What Do We Save When We Save the Internet?

We cannot champion Network Neutrality without admitting that the Internet is no Utopia.

Think about regret as if it were sin. Some regrets are mild, but acute. The regret associated with choosing the wrong supermarket checkout lane, or buying an outfit that you notice goes on sale the next week—these seem woeful. They chafe, but their pains are pin pricks that soon subside. These are venial regrets.

Regret is more severe when it steeps in sorrow rather than in misadventure, when it becomes chronic—mortal rather than venial. But counter-intuitively, mortal regrets are less noticeable than venial ones, because they burn slow and low instead of hot and fast: the regret of overwork and its deleterious effects on family. The regret of sloth in the face of opportunity. The regret of acquiescence to one’s own temperament. 

Mortal regrets are tender, and touched inadvertently they explode with affective shrapnel. Venial regrets shout, “alas!” but mortal regrets whisper, “if only.”


“We believe that a free and open Internet can bring about a better world,” write the authors of the Declaration of Internet Freedom. Its supporters rise up to decry the supposedly imminent demise of this Internet thanks to FCC policies poised to damage Network Neutrality, the notion of common carriage applied to data networks.

Its zealots paint digital Guernicas, lamenting any change in communication policy as atrocity. “If we all want to protect universal access to the communications networks that we all depend on to connect with ideas, information, and each other,” write the admins of Reddit in a blog post patriotically entitled Only YOU Can Protect Net Neutrality, “then we must stand up for our rights to connect and communicate.”

This is one part of the story. It’s a caricature of that story, to be sure—universal access to ideas hardly exists thanks to the Internet, and the business of technology has helped create the most unequal society in a century. But it is nevertheless a part of the story. It’s why you can read these words right now. I’d be a hypocrite to deny it.


Imagine the “loss” of the Internet as we know it. The party line alerts us to the consequences: declining speeds and rising costs of Netflix service, or the increased obstacles for a hypothetical, future YouTube or Skype—one that would have to compete for bandwidth with hard currency. An everyman scenario always comes later, as an aspiration: the church or small business that “gets the same treatment” as CNN or The New York Times

It would be nice to think that this battle is a David and Goliath story, but instead its probably just a Goliath story. The open Internet of legend is already winnowed to the last chaff. The church and small business have already mostly lost the battle for viability and social influence—largely at the hands of the commercial Internet. To fear a “pay to play” Internet because it will be less hospitable to competition and innovation is not just to board a ship that’s already sailed, but to prepay your cruise vacation down the river Styx.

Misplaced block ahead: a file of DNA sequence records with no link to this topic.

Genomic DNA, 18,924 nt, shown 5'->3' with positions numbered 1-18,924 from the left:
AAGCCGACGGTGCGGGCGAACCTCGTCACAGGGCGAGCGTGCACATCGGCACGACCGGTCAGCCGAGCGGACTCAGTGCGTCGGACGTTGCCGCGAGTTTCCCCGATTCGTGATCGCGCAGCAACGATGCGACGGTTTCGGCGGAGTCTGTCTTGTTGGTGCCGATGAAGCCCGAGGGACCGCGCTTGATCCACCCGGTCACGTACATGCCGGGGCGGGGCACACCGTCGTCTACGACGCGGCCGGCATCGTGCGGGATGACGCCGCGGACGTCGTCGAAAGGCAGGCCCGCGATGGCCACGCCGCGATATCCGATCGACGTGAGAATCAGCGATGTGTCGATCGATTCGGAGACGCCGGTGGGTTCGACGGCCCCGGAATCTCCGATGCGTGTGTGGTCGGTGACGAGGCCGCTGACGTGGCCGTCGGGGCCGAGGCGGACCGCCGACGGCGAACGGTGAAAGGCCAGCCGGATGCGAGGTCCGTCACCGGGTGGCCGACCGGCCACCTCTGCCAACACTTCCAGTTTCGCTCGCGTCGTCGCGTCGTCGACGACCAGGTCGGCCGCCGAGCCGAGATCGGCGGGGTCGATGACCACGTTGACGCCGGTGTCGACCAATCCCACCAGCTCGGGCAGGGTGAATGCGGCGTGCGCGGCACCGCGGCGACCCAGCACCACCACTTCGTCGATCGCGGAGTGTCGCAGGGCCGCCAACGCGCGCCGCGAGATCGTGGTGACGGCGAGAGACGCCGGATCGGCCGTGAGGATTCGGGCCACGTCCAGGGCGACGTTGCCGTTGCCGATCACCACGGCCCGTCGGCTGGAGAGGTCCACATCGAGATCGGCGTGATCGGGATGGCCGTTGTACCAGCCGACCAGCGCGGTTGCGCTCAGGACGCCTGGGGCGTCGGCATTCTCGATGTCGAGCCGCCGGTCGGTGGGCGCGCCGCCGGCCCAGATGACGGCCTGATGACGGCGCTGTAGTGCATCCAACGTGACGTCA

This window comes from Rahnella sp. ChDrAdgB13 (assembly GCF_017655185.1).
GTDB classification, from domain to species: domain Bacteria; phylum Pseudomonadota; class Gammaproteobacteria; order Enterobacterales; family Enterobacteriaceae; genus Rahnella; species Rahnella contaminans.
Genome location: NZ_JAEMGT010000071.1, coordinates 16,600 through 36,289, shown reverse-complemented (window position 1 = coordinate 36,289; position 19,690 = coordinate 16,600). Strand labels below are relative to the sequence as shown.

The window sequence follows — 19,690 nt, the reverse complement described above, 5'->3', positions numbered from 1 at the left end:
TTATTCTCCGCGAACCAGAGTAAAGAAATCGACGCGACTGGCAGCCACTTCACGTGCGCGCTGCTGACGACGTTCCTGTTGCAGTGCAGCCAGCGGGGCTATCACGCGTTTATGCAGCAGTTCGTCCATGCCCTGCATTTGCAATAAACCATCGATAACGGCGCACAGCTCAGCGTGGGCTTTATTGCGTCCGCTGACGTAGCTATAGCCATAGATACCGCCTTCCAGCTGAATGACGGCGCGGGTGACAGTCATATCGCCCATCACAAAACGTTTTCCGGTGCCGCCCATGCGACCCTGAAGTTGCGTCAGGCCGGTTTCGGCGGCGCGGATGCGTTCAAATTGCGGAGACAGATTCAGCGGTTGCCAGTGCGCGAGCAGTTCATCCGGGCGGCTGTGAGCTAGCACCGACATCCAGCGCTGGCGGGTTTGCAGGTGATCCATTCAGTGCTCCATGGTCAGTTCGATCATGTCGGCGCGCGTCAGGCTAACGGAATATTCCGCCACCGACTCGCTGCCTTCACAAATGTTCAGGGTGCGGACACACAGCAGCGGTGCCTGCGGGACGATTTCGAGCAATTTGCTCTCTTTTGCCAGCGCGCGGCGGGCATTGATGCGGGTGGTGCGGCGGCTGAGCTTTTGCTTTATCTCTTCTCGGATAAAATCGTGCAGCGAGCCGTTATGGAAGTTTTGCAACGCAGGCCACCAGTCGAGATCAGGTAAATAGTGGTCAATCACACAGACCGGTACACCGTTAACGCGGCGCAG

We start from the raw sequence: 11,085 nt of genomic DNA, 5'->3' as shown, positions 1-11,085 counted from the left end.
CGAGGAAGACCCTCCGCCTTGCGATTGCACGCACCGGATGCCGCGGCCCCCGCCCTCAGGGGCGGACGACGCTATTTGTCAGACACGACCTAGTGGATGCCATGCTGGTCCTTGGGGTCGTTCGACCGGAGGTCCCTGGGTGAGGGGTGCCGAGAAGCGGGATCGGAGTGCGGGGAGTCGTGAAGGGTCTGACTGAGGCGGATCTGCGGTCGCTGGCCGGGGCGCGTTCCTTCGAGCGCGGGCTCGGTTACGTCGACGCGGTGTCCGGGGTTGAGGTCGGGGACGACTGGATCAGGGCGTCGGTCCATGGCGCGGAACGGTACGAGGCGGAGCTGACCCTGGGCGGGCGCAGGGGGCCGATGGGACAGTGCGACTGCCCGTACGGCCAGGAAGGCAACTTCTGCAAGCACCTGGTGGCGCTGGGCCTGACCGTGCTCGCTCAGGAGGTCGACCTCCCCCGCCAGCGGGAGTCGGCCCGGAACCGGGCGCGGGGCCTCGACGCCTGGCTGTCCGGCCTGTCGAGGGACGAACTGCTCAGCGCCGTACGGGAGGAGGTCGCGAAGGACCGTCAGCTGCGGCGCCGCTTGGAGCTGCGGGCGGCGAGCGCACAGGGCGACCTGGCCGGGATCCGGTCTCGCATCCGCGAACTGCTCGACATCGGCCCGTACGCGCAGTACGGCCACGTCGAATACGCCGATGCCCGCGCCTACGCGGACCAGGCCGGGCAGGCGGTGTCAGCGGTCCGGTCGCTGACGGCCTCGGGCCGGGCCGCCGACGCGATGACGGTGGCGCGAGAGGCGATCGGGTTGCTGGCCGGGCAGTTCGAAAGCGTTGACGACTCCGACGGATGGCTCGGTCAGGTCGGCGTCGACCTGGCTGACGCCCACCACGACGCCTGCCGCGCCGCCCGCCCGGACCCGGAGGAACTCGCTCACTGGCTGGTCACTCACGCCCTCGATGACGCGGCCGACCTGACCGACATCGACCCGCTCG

Choosing one set of disreputable billionaire overlords over another hardly counts as freedom, even less than choosing one brand of shampoo over another does. If unfettered Netflix delivery speed and the unbridled rise of the next Zuckerberg” really do best exemplify the social advantage of common carriage online, then our commonest laments are also venial, not mortal ones. We’re choosing checkout lines, not foreclosing communal futures.


What is the Internet? As Evgeny Morozov argues, it may not exist except as a rhetorical gimmick. But if it does, it’s as much a thing we do as it is an infrastructure through which to do it. And that thing we do that is the Internet, it’s pockmarked with mortal regret:

You boot a browser and it loads the Yahoo! homepage because that’s what it’s done for fifteen years. You blink at it and type a search term into the Google search field in the chrome of the browser window instead.

Sitting in front of the television, you grasp your iPhone tight in your hand instead of your knitting or your whiskey or your rosary or your lover.

The shame of expecting an immediate reply to a text or a Gchat message after just having failed to provide one. The narcissism of urgency.

The pull-snap of a timeline update on a smartphone screen, the spin of its rotary gauge. The feeling of relief at the surge of new data—in Gmail, in Twitter, in Instagram, it doesn’t matter.

Presented by

Ian Bogost is a writer, game designer, and contributing editor at The Atlantic. He is the Ivan Allen College Distinguished Chair in media studies and a professor of interactive computing at the Georgia Institute of Technology.

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